I’m in a fantastic writing group on Facebook, the 10 MinuteNovelists, and they have set up a sub-group for Nanowrimo. Of course I’m in that sub group too. I love my fellow FB writers. Writers are truly the BEST people. We are all trivia champions. And grammar nerds. And bookworms. Plus, where else on Facebook can you have a serious conversation about how long it would take a human body to turn into compost and NOT be considered weird?
So in this FB group, people are commenting about how they are preparing for nanowrimo. Some people are cleaning their houses before November starts, knowing that they won’t have time to clean during the month. Others have laid up supplies for writing: protein bars, caffeine drinks, fresh notebooks and pencils. And many have begun outlining their novels. This isn’t cheating – as long as you don’t count the words you’ve written in outlines, you aren’t cheating by working on the structure of your novel before November 1.
Now, I’m a pantser. That means I get a vision or idea in my head and just start typing as fast as I can, getting the words on the screen with no idea where I’m going or what I’m even writing. Other people are plotters, which means they plan ahead. It’s very much like the difference between a P and a J in the Myers Briggs. No surprises, I’m a P.
In the past, my approach to nanowrimo has been to pants the entire thing. And one year I succeeded. I pantsed my way through an entire 50,000 word office comedy. It was hard work!
But this year it’s different. This year I plan to use the Snowflake Method and plan my novel. My novel is a sci-fi novel set on a mining ship in orbit around Pluto. Although I have a plan, I haven’t done ANY actual work. I take that back. I actually have written several thousand words on this – it was the novel I started last year. But I won’t be counting any of those words. I’m throwing ALL of that out and starting fresh. And each word I write for my Snowflake planning will count towards my nanowrimo total.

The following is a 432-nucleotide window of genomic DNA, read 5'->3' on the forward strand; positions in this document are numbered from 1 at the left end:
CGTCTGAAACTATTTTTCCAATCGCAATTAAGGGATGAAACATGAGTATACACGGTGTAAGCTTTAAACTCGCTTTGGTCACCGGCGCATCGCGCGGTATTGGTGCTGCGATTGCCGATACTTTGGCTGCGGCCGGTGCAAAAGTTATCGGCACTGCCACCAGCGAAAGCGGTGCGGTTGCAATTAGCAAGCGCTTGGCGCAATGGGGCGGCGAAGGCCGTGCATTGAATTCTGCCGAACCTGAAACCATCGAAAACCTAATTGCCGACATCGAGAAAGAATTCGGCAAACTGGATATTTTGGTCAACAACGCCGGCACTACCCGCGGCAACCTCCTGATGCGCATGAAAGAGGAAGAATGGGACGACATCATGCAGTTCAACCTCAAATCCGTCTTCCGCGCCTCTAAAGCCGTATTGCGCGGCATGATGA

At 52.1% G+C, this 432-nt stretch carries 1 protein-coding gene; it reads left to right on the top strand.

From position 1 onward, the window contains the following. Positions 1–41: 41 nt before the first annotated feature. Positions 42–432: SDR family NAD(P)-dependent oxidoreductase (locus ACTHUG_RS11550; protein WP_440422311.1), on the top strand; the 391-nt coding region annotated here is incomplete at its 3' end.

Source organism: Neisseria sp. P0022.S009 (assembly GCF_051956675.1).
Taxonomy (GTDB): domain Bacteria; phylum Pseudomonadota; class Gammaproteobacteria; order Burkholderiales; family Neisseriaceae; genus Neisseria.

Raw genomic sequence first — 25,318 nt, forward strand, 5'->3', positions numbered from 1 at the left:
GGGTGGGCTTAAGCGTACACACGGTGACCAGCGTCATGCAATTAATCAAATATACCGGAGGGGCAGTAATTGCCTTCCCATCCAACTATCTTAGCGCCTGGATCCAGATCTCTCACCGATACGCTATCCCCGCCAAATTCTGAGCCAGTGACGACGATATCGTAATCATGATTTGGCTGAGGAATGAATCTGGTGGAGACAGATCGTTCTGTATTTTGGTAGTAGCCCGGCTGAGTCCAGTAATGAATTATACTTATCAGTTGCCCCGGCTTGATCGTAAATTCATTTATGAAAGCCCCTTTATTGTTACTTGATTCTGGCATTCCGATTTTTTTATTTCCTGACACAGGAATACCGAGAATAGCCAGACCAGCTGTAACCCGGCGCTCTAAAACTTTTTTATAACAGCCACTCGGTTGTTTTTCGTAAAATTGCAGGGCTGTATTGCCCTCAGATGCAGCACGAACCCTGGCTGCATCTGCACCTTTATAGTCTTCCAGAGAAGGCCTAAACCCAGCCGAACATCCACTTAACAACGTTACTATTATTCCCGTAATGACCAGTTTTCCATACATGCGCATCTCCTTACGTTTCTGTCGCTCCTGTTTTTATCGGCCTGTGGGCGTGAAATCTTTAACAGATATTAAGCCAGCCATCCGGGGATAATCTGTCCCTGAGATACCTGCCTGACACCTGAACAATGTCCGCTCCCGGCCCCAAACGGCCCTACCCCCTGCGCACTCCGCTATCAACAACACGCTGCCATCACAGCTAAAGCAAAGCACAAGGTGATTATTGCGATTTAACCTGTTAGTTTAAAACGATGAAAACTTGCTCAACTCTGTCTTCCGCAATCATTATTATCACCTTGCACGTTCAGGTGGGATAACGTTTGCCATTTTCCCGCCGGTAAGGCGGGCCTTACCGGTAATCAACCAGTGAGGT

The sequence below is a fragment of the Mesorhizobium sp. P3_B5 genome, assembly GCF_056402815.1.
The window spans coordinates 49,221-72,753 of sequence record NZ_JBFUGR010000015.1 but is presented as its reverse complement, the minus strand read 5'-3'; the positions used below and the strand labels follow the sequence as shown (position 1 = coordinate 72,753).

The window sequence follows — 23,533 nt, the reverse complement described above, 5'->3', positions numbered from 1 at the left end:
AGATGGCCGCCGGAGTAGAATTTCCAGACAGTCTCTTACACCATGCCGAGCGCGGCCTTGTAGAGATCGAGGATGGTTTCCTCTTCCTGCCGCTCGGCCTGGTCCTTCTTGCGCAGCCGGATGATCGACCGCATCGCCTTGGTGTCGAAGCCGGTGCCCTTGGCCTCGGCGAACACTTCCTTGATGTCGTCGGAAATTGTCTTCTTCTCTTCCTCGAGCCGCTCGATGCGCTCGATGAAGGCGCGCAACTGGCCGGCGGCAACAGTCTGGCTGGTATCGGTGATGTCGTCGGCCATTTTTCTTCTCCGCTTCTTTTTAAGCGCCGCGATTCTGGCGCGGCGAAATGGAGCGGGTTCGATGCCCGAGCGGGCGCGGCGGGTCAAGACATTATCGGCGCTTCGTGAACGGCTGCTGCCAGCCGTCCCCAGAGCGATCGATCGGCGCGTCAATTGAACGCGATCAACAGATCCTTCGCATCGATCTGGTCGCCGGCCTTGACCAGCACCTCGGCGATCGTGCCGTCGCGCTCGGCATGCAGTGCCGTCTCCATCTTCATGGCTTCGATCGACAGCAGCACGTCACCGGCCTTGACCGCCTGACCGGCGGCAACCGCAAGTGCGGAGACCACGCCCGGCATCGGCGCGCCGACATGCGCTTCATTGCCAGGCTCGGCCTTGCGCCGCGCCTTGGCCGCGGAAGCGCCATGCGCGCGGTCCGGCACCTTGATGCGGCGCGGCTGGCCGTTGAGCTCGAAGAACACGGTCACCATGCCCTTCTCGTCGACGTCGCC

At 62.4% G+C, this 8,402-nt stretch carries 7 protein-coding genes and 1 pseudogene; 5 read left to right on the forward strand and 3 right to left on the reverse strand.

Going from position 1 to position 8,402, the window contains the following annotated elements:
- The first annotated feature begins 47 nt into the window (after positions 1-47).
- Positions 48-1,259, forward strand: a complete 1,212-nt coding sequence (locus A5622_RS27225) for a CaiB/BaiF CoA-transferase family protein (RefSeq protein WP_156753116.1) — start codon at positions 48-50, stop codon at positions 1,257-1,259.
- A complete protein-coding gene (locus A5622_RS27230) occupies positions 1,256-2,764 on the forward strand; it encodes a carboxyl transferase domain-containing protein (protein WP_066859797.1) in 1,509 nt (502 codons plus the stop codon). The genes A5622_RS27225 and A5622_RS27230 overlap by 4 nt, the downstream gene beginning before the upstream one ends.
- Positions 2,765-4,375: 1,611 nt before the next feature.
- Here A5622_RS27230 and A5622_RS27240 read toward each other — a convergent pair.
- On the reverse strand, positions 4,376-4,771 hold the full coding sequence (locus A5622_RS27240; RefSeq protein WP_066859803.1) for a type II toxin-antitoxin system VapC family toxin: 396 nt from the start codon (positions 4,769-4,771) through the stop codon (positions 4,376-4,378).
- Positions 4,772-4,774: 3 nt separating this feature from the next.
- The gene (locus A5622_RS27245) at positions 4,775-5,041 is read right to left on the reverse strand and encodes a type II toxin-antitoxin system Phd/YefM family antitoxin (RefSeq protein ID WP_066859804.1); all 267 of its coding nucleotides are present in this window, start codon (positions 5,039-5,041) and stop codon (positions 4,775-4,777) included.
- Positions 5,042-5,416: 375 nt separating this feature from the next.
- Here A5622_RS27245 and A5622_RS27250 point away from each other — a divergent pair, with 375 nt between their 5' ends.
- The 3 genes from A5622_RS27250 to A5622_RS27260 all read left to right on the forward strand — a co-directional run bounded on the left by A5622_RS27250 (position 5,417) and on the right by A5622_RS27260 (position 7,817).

And of course, in true pantser fashion, I'm already having second thoughts about my novel. I may switch from sci-fi to fantasy, writing a story about a matriarchal goddess culture encountering a patriarchal god culture and finding a harmonization.
I’m not stressed out about nanowrimo, although being around so many people who are preparing and plotting does make me feel a bit uneasy!
By far the biggest reason I’m not worried about nanowrimo is another challenge I’ve been working on all year: the 365K Club, also a part of the 10 Minute Novelist group. I’ve been steadily plugging away at my word count, finding techniques and tools that help me write. In January I wrote just over 10,000 words. In September, I wrote almost 34,000 words. How? By staying faithful. Seeing the increase in numbers shows me that I can do this! I can write 50000 words in just 30 days. Can’t wait to get it started!
*For those who don’t know, Nanowrimo is National Novel Writing Month. Writers join together via the internet and we all promise to write a 50,000 word novel in the 30 days of November.